When Social Security went through, the liberals were so angry at Franklin Roosevelt because less than half of senior citizens were going to be eligible for Social Security. They said Roosevelt`s a sellout. How could he do this?

Roosevelt understood that politics is the art of the possible. The same thing is true on this bill, Ed.

It`s a 2,000-page bill. Republicans have been complaining about that. In that 2,000 pages is a tremendous amount of fantastically important stuff -- ending discrimination against sick people, which has Harry Reid quite rightly says, is a civil rights issue of the first order; insuring more than 30 million additional Americans; adding all kind of preventive care.

We don`t have time on this broadcast to list all of the important things that are in this bill.

SCHULTZ: Well, that`s why I...

ALTER: Because you`re making it sound...

SCHULTZ: Now, now, wait a minute now.

ALTER: You`re making it sound like the whole bill is the public option. That`s preposterous, Ed. Preposterous.

SCHULTZ: No, wait a second here. No, this is why I didn`t interrupt you, because I let you go and tell me what`s so good about it.

Just so I`m not misrepresenting the sausage-making here, this is nothing but a handout to the insurance industry...

ALTER: Oh, please. That`s preposterous.

SCHULTZ: No, it is not preposterous. It is not preposterous.

What you`ve got is tax dollars that are going to be subsidizing lower- income people, they`re going to be mandated to go over to the insurance industry and purchase insurance. If there is going to be 40 million new customers, Jonathan, 40 million new customers to the insurance industry, why the heck wouldn`t they take that on?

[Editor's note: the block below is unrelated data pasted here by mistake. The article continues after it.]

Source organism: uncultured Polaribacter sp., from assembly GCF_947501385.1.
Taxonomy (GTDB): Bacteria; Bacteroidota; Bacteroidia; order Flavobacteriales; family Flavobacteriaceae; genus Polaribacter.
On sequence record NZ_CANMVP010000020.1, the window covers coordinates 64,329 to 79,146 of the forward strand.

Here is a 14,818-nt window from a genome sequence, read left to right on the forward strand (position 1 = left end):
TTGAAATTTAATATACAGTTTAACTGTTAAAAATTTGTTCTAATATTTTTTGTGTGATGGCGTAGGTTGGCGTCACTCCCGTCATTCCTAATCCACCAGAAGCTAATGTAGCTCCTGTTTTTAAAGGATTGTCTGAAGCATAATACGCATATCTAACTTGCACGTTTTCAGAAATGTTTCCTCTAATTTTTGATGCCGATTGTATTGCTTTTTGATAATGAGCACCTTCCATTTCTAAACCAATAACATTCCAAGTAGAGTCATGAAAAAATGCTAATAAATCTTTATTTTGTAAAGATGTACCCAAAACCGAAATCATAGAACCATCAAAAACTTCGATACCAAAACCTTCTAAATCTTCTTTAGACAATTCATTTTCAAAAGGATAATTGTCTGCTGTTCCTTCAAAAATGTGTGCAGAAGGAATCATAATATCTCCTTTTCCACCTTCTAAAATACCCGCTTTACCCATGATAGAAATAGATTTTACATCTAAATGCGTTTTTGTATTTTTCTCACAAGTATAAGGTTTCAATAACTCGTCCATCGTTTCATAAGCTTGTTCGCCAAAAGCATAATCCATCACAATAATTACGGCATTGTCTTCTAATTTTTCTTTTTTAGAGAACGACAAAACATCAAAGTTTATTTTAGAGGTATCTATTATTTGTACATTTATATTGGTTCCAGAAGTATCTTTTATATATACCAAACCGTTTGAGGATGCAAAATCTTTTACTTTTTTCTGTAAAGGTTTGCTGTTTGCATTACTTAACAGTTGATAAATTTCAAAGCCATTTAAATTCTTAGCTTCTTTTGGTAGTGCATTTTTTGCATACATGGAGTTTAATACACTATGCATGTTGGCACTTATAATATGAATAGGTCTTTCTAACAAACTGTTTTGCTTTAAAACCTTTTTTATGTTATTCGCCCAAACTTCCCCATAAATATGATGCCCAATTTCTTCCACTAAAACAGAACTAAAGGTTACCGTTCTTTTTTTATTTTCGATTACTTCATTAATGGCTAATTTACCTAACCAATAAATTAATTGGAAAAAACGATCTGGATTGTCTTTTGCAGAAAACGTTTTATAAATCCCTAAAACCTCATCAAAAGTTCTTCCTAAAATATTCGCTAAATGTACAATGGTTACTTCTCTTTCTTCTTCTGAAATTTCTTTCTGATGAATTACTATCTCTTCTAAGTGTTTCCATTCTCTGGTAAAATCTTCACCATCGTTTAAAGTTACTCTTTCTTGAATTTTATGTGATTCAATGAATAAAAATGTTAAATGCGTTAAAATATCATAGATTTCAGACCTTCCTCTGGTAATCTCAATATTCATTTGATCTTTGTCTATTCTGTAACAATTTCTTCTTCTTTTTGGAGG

They love it. It`s new customers.

ALTER: Well, that`s how they got the buy-in from the...


SCHULTZ: There is -- my friend, there is no mechanism in place...

ALTER: That`s why at a minimum -- and this is what they`re behind closed doors talking about. They`re talking about -- now, I don`t favor a trigger. I`m for a public option. But just to explain what it is...

SCHULTZ: I know what it is and our audience knows what it is. It`s a watered-down -- there is no mechanism in place.

ALTER: Well, we don`t mow what the trigger is yet.


SCHULTZ: Jonathan, there is no mechanism in place on the table that is going to give private industry any competition to force down rates. That`s the way it is.

ALTER: Well, that`s not true.

SCHULTZ: It is true!

ALTER: No, there`s a lot of insurance regulation that`s in the bill.

SCHULTZ: Jonathan, don`t tell me I don`t know what I`m talking about. It is true.

ALTER: There`s a lot of insurance regulation in the bill, Ed.

SCHULTZ: OK. Well, we will continue this discussion. I`m up against the clock, as you well know.

I appreciate your opinion, but this sausage-making is not being misrepresented on this program. I can guarantee you that.

ALTER: Got to take the world as it is.

SCHULTZ: No, no, no.


ALTER: Voting against the bill would be historic...

SCHULTZ: You need to fight politically for what`s right for the people.

ALTER: Yes. Fight for it, but at the end, don`t destroy history...